Dr bill-when you claims that “we see things in ramban and rashi called axioms only in imprecise/colloquial language” and “in my editions of Rashi and Ramban i have yet to discover an axiomatic system”, one must disagree. The fact that the same are not enumerated therein is IMO irrelevant simply because the axioms and hashkafic fundamentals especially expressed by Rashi and Ramban are obvious to anyone with a rudimentary knowledge of Rashi and Ramban. One need not have a PhD in academic medieval Jewish studies to decipher that which which expresses the Yesodei HaEmunah to anyone who learns the same after having parked the secular parts of one’s mind at the door of the Beis Medrash.I would add that Masecta Avos also contains numerous axioms, all of which were considered to be the axiom emphasized by the Tanna quoting the same. Your contention that the ideas stated by Rashi and Ramban are imprecise and/or colloquial IMO cannot withstand a serious critique based on the clear and explict views of Rashi and Ramban in many Parshiyos in the Torah unless one discounts the same as “imprecise/colloquial.”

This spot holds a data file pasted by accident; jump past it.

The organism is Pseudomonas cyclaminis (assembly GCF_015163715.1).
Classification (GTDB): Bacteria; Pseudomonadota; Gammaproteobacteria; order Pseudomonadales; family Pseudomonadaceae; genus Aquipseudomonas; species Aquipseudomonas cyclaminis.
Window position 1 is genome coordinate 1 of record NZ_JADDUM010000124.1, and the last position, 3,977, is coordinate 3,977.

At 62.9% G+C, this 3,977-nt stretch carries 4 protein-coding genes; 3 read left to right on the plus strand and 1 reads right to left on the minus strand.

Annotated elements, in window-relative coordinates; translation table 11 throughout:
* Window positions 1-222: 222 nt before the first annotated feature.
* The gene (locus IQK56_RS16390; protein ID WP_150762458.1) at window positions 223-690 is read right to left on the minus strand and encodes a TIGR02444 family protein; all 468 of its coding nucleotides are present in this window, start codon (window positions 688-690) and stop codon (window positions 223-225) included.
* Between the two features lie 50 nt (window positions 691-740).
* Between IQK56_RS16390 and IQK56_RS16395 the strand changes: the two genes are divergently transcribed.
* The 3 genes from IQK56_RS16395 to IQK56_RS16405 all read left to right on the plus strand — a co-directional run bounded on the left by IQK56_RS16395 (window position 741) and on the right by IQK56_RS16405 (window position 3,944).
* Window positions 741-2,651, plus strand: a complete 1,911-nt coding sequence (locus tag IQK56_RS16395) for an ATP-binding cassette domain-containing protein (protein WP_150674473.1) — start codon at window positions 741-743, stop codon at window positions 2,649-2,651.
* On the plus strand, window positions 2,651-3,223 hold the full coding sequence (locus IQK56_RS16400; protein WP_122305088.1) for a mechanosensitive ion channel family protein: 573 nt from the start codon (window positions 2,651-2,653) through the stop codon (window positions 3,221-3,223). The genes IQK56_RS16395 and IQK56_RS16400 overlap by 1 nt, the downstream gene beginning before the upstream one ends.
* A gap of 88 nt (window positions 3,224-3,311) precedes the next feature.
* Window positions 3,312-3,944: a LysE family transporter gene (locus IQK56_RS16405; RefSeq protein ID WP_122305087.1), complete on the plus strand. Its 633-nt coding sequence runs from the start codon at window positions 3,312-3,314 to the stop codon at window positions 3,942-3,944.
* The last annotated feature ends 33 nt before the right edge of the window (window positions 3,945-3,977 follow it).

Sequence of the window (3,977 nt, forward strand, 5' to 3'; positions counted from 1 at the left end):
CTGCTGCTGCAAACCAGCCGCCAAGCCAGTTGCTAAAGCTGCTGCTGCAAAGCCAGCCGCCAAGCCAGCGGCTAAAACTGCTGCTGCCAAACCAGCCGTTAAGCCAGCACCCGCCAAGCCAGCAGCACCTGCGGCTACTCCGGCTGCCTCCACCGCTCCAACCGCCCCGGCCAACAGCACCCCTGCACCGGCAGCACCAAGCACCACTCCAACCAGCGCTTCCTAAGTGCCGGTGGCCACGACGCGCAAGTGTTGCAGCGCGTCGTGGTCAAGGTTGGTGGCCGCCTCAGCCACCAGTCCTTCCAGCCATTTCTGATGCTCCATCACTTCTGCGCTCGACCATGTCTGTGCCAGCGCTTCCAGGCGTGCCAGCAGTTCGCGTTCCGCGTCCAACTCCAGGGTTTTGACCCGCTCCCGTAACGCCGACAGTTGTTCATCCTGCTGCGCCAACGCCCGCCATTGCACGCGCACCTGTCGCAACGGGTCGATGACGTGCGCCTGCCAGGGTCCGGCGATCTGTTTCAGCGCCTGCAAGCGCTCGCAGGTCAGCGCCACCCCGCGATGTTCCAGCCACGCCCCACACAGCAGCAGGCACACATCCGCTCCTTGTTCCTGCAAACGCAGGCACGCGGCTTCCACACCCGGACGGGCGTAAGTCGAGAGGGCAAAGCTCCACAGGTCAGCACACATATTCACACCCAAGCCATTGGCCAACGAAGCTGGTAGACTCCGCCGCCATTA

For additonal discussion of axioms-Look at the Shoresh HaMitzvah of any Mitzvah om the Sefer Hachinuch, especially Mitzvah 16. 

  3. Shmuel W says:

    Yasher koach r’gordimer. Na’aseh venishmah defines us and though everyone has challenges but if we do not keep that core mandate then we have lost our existence as the am hanivchar. Part of the problem is OO/NC derives it value system not from toras hashem but from secular western values which they then try to force onto the torah r’l.  Being intellectually assimilated will lead to other forms of assimilation as well. The solution is to engage in the study of torah and its values in depth. Perfect start for Shavuos 🙂